Are federal employees comfortable being candid when emailing their supervisors and colleagues? How often do they use personal email for government business? GBC surveyed 412 feds to learn the answers to these questions and more.
Nearly half of 412 federal employees surveyed say they are uncomfortable or slightly uncomfortable being candid when emailing colleagues and supervisors. The cause? A slight majority say chain of command concerns and personal feelings (e.g., politeness) inhibit candidness. A third say personnel in their agency use personal email for government business at least sometimes, and yet less than a quarter indicate that their agency archives such emails as is mandated.
These are just the top-line findings from Government Business Council's February 2015 survey on internal workplace communication in federal agencies. See the full results, including demographics, below.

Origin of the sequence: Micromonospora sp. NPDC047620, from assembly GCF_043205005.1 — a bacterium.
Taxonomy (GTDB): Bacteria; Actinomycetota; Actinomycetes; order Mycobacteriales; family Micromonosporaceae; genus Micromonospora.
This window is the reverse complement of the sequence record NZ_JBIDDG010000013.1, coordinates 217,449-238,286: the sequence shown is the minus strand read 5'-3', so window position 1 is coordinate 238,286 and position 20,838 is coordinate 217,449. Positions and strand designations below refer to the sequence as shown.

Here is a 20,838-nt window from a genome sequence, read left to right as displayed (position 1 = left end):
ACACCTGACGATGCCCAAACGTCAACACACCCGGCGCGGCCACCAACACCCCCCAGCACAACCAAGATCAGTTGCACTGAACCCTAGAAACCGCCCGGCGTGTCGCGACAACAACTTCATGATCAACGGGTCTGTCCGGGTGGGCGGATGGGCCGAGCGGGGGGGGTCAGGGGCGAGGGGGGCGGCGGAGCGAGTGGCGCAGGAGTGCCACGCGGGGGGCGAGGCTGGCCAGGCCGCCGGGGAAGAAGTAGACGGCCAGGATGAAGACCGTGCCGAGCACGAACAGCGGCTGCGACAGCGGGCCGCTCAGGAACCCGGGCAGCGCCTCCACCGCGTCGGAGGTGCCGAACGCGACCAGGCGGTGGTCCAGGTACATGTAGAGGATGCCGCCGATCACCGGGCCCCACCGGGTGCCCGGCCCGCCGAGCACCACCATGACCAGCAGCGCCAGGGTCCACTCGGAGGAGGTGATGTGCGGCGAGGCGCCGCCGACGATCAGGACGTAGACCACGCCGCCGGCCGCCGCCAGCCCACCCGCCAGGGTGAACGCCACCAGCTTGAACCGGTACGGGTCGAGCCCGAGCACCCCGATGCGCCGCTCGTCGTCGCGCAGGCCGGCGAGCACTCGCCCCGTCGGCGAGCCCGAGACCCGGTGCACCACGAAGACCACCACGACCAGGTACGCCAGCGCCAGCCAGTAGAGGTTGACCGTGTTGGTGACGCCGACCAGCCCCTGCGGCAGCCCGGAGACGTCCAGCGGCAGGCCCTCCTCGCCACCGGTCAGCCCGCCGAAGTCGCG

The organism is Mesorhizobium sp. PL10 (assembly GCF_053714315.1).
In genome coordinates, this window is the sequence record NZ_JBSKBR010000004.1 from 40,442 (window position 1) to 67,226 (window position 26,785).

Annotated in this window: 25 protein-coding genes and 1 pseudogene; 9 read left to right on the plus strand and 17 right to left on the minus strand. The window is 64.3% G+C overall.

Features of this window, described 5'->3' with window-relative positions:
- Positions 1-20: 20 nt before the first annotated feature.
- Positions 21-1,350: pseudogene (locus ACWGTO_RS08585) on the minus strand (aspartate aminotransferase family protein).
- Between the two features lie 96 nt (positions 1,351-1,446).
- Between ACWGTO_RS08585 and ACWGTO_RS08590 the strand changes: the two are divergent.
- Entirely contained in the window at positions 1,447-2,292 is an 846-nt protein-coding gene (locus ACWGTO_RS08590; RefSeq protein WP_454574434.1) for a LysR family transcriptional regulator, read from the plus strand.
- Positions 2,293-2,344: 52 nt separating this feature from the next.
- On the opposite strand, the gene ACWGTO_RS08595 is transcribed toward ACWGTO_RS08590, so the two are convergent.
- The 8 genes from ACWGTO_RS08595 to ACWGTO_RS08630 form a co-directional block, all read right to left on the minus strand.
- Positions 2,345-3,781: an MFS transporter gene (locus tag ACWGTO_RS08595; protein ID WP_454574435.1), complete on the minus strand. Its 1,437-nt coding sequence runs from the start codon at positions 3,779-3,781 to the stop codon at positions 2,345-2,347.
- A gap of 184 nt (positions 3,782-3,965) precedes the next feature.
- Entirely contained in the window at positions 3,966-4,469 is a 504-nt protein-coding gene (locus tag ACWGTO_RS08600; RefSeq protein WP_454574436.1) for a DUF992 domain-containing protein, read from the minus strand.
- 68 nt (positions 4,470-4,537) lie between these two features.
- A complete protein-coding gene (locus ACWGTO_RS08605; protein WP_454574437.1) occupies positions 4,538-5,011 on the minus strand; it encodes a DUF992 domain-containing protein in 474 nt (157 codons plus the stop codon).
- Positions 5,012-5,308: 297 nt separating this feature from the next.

Government Business Council released an email-based survey on February 17, 2015 to a random sample of Government Executive, Nextgov, and Defense One print and online subscribers. 412 federal employees completed the survey, including those at the GS/GM-11 to 15 grade levels and members of the Senior Executive Service. 63 percent of respondents are GS/GM-13 and above. Respondents include representatives from at least 30 different departments and agencies, including each of the military service branches. 71 percent are non-DoD federal employees and 28 percent are DoD civilians. The margin of error is +/- 4.8 percentage points for the survey’s population.
For analysis of this survey and related news, check out these articles from Government Executive and Nextgov:
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